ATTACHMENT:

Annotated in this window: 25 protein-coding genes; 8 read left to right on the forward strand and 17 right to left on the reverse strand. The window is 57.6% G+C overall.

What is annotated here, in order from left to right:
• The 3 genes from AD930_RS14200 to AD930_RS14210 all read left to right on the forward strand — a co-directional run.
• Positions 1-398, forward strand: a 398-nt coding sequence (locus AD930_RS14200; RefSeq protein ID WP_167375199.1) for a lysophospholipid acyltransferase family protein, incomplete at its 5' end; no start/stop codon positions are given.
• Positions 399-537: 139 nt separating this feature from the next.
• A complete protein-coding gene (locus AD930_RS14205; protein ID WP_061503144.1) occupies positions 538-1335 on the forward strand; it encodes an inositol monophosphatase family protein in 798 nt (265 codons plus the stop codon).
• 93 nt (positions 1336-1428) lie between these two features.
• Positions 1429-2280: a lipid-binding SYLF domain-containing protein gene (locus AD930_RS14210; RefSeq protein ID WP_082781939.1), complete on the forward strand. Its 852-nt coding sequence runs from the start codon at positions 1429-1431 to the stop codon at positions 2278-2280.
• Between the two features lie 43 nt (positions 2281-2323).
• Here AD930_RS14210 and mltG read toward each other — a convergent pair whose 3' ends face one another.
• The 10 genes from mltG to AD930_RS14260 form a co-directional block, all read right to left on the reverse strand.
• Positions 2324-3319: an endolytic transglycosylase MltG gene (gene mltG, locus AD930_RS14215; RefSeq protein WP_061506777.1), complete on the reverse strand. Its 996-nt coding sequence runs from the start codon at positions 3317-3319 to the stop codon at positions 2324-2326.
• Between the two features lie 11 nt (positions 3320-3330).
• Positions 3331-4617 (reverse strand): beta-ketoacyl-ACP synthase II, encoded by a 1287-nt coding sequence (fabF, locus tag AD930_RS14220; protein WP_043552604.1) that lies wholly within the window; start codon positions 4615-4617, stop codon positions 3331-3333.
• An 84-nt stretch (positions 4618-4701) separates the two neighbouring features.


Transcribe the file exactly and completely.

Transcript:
Annotated in this window: 25 protein-coding genes; 8 read left to right on the forward strand and 17 right to left on the reverse strand. The window is 57.6% G+C overall.

What is annotated here, in order from left to right:
• The 3 genes from AD930_RS14200 to AD930_RS14210 all read left to right on the forward strand — a co-directional run.
• Positions 1-398, forward strand: a 398-nt coding sequence (locus AD930_RS14200; RefSeq protein ID WP_167375199.1) for a lysophospholipid acyltransferase family protein, incomplete at its 5' end; no start/stop codon positions are given.
• Positions 399-537: 139 nt separating this feature from the next.
• A complete protein-coding gene (locus AD930_RS14205; protein ID WP_061503144.1) occupies positions 538-1335 on the forward strand; it encodes an inositol monophosphatase family protein in 798 nt (265 codons plus the stop codon).
• 93 nt (positions 1336-1428) lie between these two features.
• Positions 1429-2280: a lipid-binding SYLF domain-containing protein gene (locus AD930_RS14210; RefSeq protein ID WP_082781939.1), complete on the forward strand. Its 852-nt coding sequence runs from the start codon at positions 1429-1431 to the stop codon at positions 2278-2280.
• Between the two features lie 43 nt (positions 2281-2323).
• Here AD930_RS14210 and mltG read toward each other — a convergent pair whose 3' ends face one another.
• The 10 genes from mltG to AD930_RS14260 form a co-directional block, all read right to left on the reverse strand.
• Positions 2324-3319: an endolytic transglycosylase MltG gene (gene mltG, locus AD930_RS14215; RefSeq protein WP_061506777.1), complete on the reverse strand. Its 996-nt coding sequence runs from the start codon at positions 3317-3319 to the stop codon at positions 2324-2326.
• Between the two features lie 11 nt (positions 3320-3330).
• Positions 3331-4617 (reverse strand): beta-ketoacyl-ACP synthase II, encoded by a 1287-nt coding sequence (fabF, locus tag AD930_RS14220; protein WP_043552604.1) that lies wholly within the window; start codon positions 4615-4617, stop codon positions 3331-3333.
• An 84-nt stretch (positions 4618-4701) separates the two neighbouring features.